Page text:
As for Oskar, intent on his quest, everything about Ireland is odd, different. He hasn’t a clue what Bovril is, or Bird’s, or why a trolley-bus might have Gold Flake written on the side. After the lurid blare of Nazi Germany, Ireland seems a much more muted place, much more dimly lit. He begins to convince himself that, despite the sketchy information at his disposal, he will succeed in finding Elsa. Elsa, meanwhile, is simply doing her best to maintain her equilibrium. Finding herself on ‘this windy island, the grey corner into which she’d been tucked’ and haunted by the plight of the parents she had to leave behind, she takes refuge in her love of the piano and just tries to get by. As a German (albeit a refugee from Nazi persecution), Elsa is advised that ‘it might do no harm to blend in a bit. Become Elsie, maybe, rather than Elsa.’ All the characters are for different reasons in situations of great jeopardy. That fact alone gives Ireland at this time enormous fictional potential.
Another draw of Ireland in 1941 is, quite simply, dialogue. Irish dialogue is a gift for any writer. I think it was Anne Enright who said that Irish writers start off with the advantage of dancing on a sprung floor. I suppose the most striking quality of Irish speech is its circumlocution. Much of the time, this is due to the influence of the Gaelic language which insinuated itself into the adopted tongue of the conqueror. In Irish-English, very little is given to you straight –unless it’s a curse. Everything is dressed up or danced around. Phrases like ‘he does be having a fierce thirst on him’ are direct translations of Gaelic grammatical constructions, (though if you try to ape us, we’ll complain bitterly of Stage Irishness and Shamrockery!). Nowadays, Irish speech is much less vernacular - many kids now speak a sassy mid-Atlantic form of English - but in 1941, in the days before multi-channel television, people still spoke in that whimsical, roundabout way.
Finally, there’s the lure of place. I lived in Dublin for ten years and, even though I’ve been away for twenty, I still feel drawn to it. A welcome side effect of wartime neutrality was Dublin’s avoidance of the wholesale destruction meted out to so many other places in Europe. Despite the best efforts of property speculators (and some notable disasters), the physical city of 1941 remains fairly intact. Certain things have changed utterly, however. Portobello, where Elsa stays, is no longer the fulcrum of Jewish Dublin and the city as a whole has largely lost the air of shabby gentility it had in 1941. When Aunt Effie gives Oskar directions to O’Connell Street, she tells him to ‘look for an Englishman with his nose in the air’. Well, Admiral Nelson is long gone, along with his Column, replaced by a steel spire (known to some as the Stiletto in the Ghetto). With the aid of old photographs, however, (particularly those bits the photographer took for granted) and total immersion in the archives of The Irish Times, the wartime city still seems tantalisingly within reach.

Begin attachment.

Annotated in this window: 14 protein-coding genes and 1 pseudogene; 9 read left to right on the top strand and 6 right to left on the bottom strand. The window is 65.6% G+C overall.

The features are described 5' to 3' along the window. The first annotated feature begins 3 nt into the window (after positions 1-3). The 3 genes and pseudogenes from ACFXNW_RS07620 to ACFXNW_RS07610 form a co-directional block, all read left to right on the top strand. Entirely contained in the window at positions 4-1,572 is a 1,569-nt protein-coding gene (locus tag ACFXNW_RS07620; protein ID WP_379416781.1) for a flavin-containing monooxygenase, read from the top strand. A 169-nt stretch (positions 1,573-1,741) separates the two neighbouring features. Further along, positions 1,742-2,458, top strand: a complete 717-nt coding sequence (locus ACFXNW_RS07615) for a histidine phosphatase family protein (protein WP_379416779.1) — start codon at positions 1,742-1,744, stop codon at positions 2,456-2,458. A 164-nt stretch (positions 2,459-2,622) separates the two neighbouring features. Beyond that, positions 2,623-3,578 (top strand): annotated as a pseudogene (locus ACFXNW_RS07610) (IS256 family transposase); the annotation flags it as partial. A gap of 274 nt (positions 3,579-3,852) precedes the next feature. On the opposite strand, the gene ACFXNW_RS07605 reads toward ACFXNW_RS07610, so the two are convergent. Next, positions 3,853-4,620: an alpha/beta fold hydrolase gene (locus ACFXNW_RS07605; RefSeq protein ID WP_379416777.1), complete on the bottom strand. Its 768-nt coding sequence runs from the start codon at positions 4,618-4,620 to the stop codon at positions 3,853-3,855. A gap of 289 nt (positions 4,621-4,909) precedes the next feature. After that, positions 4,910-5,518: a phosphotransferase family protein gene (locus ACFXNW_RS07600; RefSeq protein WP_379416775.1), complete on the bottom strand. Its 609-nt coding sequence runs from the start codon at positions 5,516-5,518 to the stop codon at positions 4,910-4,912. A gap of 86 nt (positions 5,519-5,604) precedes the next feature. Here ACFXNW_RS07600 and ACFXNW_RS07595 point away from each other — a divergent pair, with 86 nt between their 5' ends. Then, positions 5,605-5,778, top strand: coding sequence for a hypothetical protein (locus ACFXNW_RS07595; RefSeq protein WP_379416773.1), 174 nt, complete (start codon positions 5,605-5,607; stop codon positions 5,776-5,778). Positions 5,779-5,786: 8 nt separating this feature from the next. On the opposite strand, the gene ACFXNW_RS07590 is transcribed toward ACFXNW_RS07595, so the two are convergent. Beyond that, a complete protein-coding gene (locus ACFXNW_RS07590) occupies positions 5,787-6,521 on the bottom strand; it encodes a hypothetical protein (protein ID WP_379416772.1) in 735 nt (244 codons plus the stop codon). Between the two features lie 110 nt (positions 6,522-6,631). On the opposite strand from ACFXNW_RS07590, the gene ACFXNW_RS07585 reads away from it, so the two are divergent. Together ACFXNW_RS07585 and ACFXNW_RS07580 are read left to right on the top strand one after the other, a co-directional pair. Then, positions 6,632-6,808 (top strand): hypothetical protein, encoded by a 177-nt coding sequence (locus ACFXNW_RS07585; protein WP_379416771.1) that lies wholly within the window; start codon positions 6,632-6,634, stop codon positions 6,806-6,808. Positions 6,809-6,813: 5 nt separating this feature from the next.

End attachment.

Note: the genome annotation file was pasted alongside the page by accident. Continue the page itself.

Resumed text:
The fundamental appeal for me of Ireland during this particular period, lies in the combination of three potent ingredients - isolation, lock-down and imminent threat. Add to that the opportunity for culture clash provided by the introduction of two outsiders at such a sensitive time, and the stage is set.